Girl Power: Debra Penzone's True Beauty Initiative
In the Greater Columbus Ohio community, Debra Penzone, president of the Charles Penzone Salons, has long been known as much for her charitable work and the numerous boards she serves on as she is as the face and driving force behind the famous salon group with six locations. As such, Penzone has increasingly found herself invited middle and high schools to talk with groups of young girls about beauty skincare and fashion.
“But as I looked at those girls and we talked about the issues they face, all I could think about was Debbie Miller, all her insecurities and all the bullying and fears I went through,” says Penzone. “I knew I needed to tell those girls the truth.”
The truth is, the young girl Debbie was all about the outer shell of beauty, admits Penzone. “I was one of the popular girls and everyone seemed to always like me. One day on the playground, I announced that I was creating Debbie Club, and the club turned into what today is labeled a ‘mean girls’ club.”
But going into junior high, Penzone learned what she says is her most valuable life lesson. “My appearance changed with breakouts of angry, red eczema on my arms and face, and one of the popular boys started calling me names. Before I knew it, my Debbie’s Club girls kicked me out of my own club—it happened that fast.”
With the help of an older friend Ellen Bailey, who could sympathize because her red hair and freckles made her feel an outcast, young Debbie reached out to her parents and found love, support and guidance to get her through those tough years.
“Being out there with those girls and seeing how social media and texting has magnified their problems, I became committed to helping them find their own True Beauty,” says Penzone, who continued to speak at mother & daughter teas, local schools and girls’ organizations.
Eventually, Penzone turned that passion into a book, Debbie’s Club: Discovering My True Beauty for Girls, and a three-stage companion program for girls aged 10-18 . The self-discovery program combines thought-provoking exercises with fun-filled activities to help girls explore their differences, expand their communication skills and find their own true beauty.
My True Story: In the first phase of the program, Penzone shares her story and encourages the girls to each share something that is unique about themselves, talks to them about body language, energy, and communication skills and conducts some role-playing to demonstrate the impact first impressions can have when trying to make friends. The girls each journal as a process to help them tap into their own true stories, then they create inspiration boards as a visual representation of those stories.
My True Self: In the next segment of the program, Penzone encourages the girls to celebrate their true selves from the inside out by reflecting on tough topics that teens face and exploring their own values. The girls learn how self-confidence can guide one through tough times and how to be true to themselves and their beliefs. To celebrate their true colors, the girls tie-dye Debbie’s Club T-shirts.
My True Beauty: In the final phase, Penzone introduces the girls to their own unique style and look through hair, makeup and fashion. The girls learn about their face shapes, body shapes and personal styles, and frequently Penzone taps her salon staff to help the girls learn how to accentuate each. She’ll encourage the girls to bring the outfit that makes them feel the best, and the professional team will help their girls with their hair and makeup. This portion of the program often ends with a photoshoot.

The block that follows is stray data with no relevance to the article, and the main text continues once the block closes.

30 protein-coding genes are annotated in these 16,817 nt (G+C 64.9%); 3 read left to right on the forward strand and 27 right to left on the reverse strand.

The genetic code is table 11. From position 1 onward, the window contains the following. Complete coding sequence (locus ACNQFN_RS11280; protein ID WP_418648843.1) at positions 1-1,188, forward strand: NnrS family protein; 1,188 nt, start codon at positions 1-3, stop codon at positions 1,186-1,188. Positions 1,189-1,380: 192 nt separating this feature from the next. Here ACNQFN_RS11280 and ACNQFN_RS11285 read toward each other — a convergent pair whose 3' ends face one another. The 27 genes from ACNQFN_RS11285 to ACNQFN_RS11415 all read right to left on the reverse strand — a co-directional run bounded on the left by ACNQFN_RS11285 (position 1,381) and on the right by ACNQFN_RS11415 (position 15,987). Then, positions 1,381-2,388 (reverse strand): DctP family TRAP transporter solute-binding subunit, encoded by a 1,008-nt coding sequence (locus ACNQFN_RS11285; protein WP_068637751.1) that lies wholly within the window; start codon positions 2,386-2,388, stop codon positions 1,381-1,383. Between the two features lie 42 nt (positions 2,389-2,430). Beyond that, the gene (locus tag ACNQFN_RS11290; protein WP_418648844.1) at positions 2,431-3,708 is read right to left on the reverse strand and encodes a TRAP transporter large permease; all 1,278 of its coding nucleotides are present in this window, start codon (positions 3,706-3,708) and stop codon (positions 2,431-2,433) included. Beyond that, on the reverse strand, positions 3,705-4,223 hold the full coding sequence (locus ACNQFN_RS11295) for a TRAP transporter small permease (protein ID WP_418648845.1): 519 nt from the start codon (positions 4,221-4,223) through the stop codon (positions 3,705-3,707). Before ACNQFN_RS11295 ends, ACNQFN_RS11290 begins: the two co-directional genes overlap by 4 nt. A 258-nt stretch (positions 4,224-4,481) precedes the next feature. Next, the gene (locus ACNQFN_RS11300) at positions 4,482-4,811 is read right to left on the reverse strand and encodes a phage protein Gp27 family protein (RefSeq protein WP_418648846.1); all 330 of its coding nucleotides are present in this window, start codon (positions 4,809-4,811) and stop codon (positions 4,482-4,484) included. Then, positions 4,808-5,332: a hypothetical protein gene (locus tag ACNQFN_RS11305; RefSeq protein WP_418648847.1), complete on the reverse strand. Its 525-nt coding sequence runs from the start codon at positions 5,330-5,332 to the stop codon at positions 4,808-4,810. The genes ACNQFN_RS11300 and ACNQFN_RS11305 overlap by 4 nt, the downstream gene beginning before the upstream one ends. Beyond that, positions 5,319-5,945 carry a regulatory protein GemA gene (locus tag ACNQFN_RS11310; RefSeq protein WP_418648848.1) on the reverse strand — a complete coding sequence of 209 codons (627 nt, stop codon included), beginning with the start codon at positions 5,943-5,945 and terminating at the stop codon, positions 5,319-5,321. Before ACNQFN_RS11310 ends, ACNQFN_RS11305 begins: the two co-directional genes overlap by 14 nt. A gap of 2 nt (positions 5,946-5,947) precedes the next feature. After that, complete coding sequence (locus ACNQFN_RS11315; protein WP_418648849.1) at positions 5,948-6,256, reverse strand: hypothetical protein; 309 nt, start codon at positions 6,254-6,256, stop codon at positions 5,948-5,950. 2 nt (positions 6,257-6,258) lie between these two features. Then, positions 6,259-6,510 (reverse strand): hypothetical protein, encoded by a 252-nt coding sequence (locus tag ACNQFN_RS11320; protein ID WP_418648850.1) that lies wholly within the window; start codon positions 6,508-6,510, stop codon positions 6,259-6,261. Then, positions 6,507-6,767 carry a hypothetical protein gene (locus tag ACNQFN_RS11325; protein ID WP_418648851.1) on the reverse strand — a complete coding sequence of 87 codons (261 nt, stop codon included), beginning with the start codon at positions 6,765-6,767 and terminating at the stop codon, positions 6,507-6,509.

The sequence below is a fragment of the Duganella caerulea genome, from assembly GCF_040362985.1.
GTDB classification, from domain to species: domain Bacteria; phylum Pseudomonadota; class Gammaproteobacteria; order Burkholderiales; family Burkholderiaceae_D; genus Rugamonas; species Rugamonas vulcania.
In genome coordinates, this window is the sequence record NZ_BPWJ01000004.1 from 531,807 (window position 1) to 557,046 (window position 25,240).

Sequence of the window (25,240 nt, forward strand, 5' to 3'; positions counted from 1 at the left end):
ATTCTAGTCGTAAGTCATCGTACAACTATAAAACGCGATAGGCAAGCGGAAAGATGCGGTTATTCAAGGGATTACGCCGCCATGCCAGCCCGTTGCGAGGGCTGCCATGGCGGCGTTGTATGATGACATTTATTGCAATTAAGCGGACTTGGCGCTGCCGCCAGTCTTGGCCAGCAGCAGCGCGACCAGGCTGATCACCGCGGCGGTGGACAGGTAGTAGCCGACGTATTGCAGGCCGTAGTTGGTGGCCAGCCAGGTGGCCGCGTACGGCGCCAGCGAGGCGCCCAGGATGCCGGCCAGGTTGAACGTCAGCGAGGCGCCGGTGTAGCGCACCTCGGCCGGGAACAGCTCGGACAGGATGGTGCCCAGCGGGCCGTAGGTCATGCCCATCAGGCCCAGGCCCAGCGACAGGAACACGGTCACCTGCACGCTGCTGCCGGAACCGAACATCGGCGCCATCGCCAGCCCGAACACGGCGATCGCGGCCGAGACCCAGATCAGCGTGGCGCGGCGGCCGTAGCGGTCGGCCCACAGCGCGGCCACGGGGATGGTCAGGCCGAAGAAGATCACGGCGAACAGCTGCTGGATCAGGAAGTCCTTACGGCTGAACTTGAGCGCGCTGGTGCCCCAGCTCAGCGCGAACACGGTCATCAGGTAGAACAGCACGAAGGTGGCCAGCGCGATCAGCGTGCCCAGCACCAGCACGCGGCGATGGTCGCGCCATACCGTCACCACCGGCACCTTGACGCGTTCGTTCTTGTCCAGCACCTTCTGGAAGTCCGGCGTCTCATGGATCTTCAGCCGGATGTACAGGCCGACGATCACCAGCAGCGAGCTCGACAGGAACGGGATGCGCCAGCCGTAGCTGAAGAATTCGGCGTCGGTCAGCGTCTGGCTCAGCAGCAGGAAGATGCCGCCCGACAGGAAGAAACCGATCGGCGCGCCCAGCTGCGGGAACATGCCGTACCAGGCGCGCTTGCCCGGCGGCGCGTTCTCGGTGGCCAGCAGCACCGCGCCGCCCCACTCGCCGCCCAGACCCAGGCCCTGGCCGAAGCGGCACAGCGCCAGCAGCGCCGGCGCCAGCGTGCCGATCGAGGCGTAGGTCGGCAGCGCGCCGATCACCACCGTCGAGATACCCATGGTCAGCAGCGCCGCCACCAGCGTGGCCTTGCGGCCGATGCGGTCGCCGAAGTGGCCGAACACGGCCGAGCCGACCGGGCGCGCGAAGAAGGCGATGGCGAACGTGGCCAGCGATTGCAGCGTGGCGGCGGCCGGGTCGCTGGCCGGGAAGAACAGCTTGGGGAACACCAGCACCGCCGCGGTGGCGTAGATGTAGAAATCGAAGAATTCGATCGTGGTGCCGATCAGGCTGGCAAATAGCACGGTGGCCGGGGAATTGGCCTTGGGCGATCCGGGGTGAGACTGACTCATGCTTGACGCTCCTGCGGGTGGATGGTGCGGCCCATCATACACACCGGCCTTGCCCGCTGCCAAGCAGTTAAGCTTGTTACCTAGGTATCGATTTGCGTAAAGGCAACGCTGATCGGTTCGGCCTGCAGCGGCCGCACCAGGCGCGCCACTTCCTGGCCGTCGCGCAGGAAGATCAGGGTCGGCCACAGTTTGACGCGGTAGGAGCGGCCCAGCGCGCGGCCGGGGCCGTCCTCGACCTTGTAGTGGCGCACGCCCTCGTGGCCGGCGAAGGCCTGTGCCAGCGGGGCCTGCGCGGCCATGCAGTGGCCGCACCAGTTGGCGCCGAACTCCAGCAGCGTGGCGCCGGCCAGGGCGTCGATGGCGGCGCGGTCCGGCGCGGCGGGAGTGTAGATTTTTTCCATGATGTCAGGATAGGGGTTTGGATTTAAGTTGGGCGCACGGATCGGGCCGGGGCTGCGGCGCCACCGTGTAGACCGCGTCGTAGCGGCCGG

Since initiating the program, Penzone has seen some incredibly positive response. Not only have the girls themselves shared stories about how the process empowered them, but the mothers of girls, who have gone home and opened up, have called to thank Penzone. School guidance counselors have shared feedback on the positive changes they’ve noted with girls that have been in the program. And Debbie’s Club program ‘graduates’ have found their way back into the salons to work at the front desk, become active in the salon’s prom squad marketing campaign or work as Debbie’s Club camp counselors.
“Our brand is all about giving back, and we do it as a way to say thank you to the community for all they’ve given to us,” says Penzone. “And, now our Grand Salons are opening the doors to a third generation of clients.”
What You Can Do?
Debra Penzone encourages any salon owners with an interest in developing similar girl empowerment programs to offer their expertise to the girl-focused groups in their own communities. Owners can volunteer themselves or their team members as speakers, or can open salons for events such as teas, parties or sleepovers. In addition, a Debbie’s Club (DebbiesClub.com) book can be used as a tool to walk an owner through structuring their own self-discovery program. Get connected with girls by:
Calling on Counselors: Connect with guidance counselors at junior high and high schools and ask if they are in need of volunteer speakers.
Go Scouting: Towns of almost any size are home to Girl Scout troops and Campfire Girls—find out which meet in your community and call on the troop leaders.
Find Religion: Call local houses of worship and ask if they have a youth coordinator or a religious school or summer camp program.
Align with Like-Minded Organizations: Check out other national girl-empowerment efforts, such as Girls on the Run (girlsontherun.org), Girl Talk (mygirltalk.org) and Ban Bossy (banbossy.com), and look for opportunities to partner with local outreaches.
Originally posted on Salon Today.